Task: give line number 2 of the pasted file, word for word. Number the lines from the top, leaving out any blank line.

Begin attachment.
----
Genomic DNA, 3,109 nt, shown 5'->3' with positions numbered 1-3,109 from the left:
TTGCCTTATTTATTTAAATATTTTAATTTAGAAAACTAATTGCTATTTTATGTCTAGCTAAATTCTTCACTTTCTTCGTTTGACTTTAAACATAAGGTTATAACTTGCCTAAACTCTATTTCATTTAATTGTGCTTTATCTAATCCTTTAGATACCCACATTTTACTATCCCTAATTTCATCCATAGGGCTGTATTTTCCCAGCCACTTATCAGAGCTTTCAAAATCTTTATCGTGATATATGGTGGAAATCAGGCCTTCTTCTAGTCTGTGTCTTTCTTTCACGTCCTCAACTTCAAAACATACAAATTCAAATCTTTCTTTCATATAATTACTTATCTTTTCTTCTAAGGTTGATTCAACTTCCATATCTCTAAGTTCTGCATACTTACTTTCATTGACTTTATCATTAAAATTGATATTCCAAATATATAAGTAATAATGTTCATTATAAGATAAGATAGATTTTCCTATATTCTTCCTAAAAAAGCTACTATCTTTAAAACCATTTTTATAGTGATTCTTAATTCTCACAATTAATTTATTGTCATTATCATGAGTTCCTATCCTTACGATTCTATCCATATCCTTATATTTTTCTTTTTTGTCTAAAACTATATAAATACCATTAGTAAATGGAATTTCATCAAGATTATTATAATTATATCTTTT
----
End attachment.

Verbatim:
TTGCCTTATTTATTTAAATATTTTAATTTAGAAAACTAATTGCTATTTTATGTCTAGCTAAATTCTTCACTTTCTTCGTTTGACTTTAAACATAAGGTTATAACTTGCCTAAACTCTATTTCATTTAATTGTGCTTTATCTAATCCTTTAGATACCCACATTTTACTATCCCTAATTTCATCCATAGGGCTGTATTTTCCCAGCCACTTATCAGAGCTTTCAAAATCTTTATCGTGATATATGGTGGAAATCAGGCCTTCTTCTAGTCTGTGTCTTTCTTTCACGTCCTCAACTTCAAAACATACAAATTCAAATCTTTCTTTCATATAATTACTTATCTTTTCTTCTAAGGTTGATTCAACTTCCATATCTCTAAGTTCTGCATACTTACTTTCATTGACTTTATCATTAAAATTGATATTCCAAATATATAAGTAATAATGTTCATTATAAGATAAGATAGATTTTCCTATATTCTTCCTAAAAAAGCTACTATCTTTAAAACCATTTTTATAGTGATTCTTAATTCTCACAATTAATTTATTGTCATTATCATGAGTTCCTATCCTTACGATTCTATCCATATCCTTATATTTTTCTTTTTTGTCTAAAACTATATAAATACCATTAGTAAATGGAATTTCATCAAGATTATTATAATTATATCTTTT